RSA v Bothnia – Conceding the Frame?

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Conceding the frame?

On 8th March, the Court of Appeal made an Order by Consent dismissing the Claimant’s Appeal against the judgment of His Honour Judge Brian Rawlings


The circumstances in which this Order was made are a little surprising in that on 7th February the Court of Appeal (Eleanor King, Simon, and Lindblom LJJ) had heard argument on the Appeal, with judgment reserved.  The Claimant’s decision to discontinue the Appeal without awaiting the judgment was realistic, but at one level unfortunate.  His Honour Judge Rawlings had granted permission to appeal on the Claimant’s application because he felt that guidance from the Court of Appeal was appropriate, as there was some controversy between authorities as to the issues in the case.  We discussed these issues and the judgment in an earlier piece (  In particular, the case involved significant debate as to whether a claim for contribution as between insurers, following the decision of the Supreme Court in IEG v. Zurich, should be considered one for debt or damages.  If the claim was one for debt, then it would not come within the Civil Liability (Contribution) Act 1978 and therefore would not be subject to a two year limitation period.

Ironically, on the same day as the Court of Appeal heard argument in the RSA case, Mark Allen (the well known snooker player) landed in hot water by conceding a match-winning frame while there were still 11 red balls left on the table in the Snooker World Grand Prix.  Allen was subsequently fined and deserted by one of his sponsors. Whilst a similar approach in the Court of Appeal would result in all cases involving significant principle proceeding to a reasoned judgment, it is unlikely that Court of Appeal practice will be altered in this respect.

Therefore, whilst at one level the lack of any Court of Appeal authority on the issue is disappointing, nonetheless the decision of the Claimant to abandon their appeal after argument would make it very difficult for the point to be raised again. The Claimant’s essential argument was that the claim for contribution did not fall under the 1978 Act because the claim should be characterised as one in debt, which is specifically excluded from the operation of the Act.  Whilst there has been debate at both high judicial and high academic level as to the correct characterisation of the cause of action, ultimately, on careful analysis of the authorities, it appeared clear, as reflected in the judgment of His Honour Judge Brian Rawlings, that the action was one for damages and that there was no actual precedent for considering that a claim for contribution was an action in debt.  That an action for damages appears incongruous can be readily conceded but there is authority at House of Lords level indicating that a claim against an insurer under a liability insurance contract is one for unliquidated damages.  On the other hand, whilst the Claimants could point to analogous contracts such as a surety or guarantee which had been considered to give rise to a cause of action in debt, these were only analogies. There was no case in which a claim for indemnity under an insurance contract could be considered to be one of debt. In reality, the exclusion of debt from the operation of the 1978 Act only applied to cases of simple debt where the rules as to apportionment were well established and there was no need or justification for the judicial discretion under the Act.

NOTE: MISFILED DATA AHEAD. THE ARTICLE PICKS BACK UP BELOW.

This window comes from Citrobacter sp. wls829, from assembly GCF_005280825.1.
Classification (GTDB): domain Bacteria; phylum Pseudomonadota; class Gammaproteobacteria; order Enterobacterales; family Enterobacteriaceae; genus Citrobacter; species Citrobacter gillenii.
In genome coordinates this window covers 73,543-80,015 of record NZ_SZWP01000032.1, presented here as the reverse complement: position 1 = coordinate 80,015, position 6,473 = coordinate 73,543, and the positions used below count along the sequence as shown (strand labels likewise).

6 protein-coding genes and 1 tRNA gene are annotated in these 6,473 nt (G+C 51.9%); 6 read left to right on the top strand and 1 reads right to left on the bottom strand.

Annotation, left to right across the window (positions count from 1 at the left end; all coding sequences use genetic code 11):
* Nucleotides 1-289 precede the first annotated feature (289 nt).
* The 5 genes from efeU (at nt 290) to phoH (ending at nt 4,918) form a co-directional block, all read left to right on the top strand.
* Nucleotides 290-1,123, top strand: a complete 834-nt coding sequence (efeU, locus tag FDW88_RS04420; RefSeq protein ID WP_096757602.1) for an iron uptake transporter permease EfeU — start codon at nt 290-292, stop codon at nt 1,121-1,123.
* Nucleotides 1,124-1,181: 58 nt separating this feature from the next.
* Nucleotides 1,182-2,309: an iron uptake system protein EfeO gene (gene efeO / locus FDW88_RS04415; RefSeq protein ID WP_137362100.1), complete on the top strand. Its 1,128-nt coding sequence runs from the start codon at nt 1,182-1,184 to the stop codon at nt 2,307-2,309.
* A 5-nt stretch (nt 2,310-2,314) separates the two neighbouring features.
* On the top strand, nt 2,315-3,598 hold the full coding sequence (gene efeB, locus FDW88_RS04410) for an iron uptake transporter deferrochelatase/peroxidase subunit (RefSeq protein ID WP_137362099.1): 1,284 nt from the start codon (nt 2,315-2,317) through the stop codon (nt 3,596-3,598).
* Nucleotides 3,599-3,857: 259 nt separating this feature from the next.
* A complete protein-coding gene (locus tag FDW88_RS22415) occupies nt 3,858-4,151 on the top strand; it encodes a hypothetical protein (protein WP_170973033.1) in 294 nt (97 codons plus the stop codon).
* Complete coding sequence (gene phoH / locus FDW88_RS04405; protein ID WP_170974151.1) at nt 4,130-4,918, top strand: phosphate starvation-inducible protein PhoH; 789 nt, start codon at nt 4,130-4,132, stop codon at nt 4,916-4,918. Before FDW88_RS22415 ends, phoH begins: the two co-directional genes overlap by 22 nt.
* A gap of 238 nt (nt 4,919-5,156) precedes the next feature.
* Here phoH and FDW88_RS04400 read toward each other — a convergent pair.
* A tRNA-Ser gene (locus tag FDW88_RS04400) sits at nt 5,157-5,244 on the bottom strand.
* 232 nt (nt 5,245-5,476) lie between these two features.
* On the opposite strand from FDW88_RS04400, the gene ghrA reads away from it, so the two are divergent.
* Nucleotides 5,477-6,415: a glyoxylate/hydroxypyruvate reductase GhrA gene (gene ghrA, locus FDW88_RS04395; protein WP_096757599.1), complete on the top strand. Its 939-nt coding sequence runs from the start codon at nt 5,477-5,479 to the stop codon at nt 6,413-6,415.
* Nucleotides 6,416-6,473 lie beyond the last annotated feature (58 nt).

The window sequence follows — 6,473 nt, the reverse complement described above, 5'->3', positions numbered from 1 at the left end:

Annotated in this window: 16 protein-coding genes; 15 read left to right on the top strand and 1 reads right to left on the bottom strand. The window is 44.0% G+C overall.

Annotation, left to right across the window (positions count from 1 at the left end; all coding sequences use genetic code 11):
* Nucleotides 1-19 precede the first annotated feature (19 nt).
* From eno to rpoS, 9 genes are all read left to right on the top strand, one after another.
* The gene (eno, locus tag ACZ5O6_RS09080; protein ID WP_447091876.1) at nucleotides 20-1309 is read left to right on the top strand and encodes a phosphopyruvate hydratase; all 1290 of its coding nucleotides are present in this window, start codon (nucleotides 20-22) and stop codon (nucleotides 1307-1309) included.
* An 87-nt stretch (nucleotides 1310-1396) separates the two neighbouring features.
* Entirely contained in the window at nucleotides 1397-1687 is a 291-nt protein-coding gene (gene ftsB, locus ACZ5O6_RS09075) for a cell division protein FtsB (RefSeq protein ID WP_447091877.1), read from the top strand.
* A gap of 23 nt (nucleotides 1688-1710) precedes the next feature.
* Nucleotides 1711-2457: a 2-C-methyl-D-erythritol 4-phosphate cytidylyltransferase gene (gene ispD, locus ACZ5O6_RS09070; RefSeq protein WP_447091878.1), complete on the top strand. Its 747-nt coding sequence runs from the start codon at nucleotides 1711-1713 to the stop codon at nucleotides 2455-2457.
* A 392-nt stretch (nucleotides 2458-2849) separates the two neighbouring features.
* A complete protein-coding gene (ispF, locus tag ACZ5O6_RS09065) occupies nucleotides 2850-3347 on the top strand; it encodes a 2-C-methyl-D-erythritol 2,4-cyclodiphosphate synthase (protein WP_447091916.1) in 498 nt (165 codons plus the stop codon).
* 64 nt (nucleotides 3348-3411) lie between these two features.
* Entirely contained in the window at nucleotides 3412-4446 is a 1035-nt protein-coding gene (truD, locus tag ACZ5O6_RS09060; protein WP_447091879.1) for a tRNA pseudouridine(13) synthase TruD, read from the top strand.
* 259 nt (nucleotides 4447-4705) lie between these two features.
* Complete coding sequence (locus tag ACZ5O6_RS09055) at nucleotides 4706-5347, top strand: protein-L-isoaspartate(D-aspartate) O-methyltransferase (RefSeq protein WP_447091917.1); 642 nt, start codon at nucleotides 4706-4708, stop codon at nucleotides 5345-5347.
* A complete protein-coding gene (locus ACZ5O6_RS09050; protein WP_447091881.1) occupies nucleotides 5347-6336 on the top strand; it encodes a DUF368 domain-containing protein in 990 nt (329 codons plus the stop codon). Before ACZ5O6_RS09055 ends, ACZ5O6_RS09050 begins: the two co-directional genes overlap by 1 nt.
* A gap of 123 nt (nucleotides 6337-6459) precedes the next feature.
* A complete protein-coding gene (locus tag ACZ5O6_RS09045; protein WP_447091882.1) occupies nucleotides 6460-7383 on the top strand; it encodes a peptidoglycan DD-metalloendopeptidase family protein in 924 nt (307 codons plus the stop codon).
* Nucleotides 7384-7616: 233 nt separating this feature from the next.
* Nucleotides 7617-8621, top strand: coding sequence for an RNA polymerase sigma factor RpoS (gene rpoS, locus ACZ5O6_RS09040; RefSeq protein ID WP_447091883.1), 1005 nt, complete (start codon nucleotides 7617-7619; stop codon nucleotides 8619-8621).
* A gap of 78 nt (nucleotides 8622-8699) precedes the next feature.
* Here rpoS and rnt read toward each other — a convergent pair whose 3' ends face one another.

The Claimants’ argument would also have produced a very anomalous position in relation to claims for contribution as between insurers.  On the basis that the 1978 Act did not apply, there would either be a six year limitation period, by analogy with the limitation period for contract under the Limitation Act 1939, or in the alternative no limitation period at all, but the possibility of the equitable defence of laches.  Such a result would be considered arcane in the context of the modern law. The two year period under the 1978 Act would be considered reasonable in circumstances in which the existence of the right to contribution would be known prior to the determination of the initial claim.

Therefore, whilst there is no Court of Appeal authority on this issue, it appears unlikely that any insurer will now attempt to rely upon a limitation period longer than two years.  In practical terms, waiting beyond the two year period would not be a risk that any insurer should entertain.

Michael Kent QC and Peter Houghton instructed by Steve Phillips, Plexus for Appellants and Charles Feeny instructed by Tony McDonach, Hill Dickinson, London for the Respondents. The name of the Respondent was changed in consequence of the acquisition of the relevant book by Bothnia International, a Compre managed company.[/fusion_builder_column][/fusion_builder_row][/fusion_builder_container]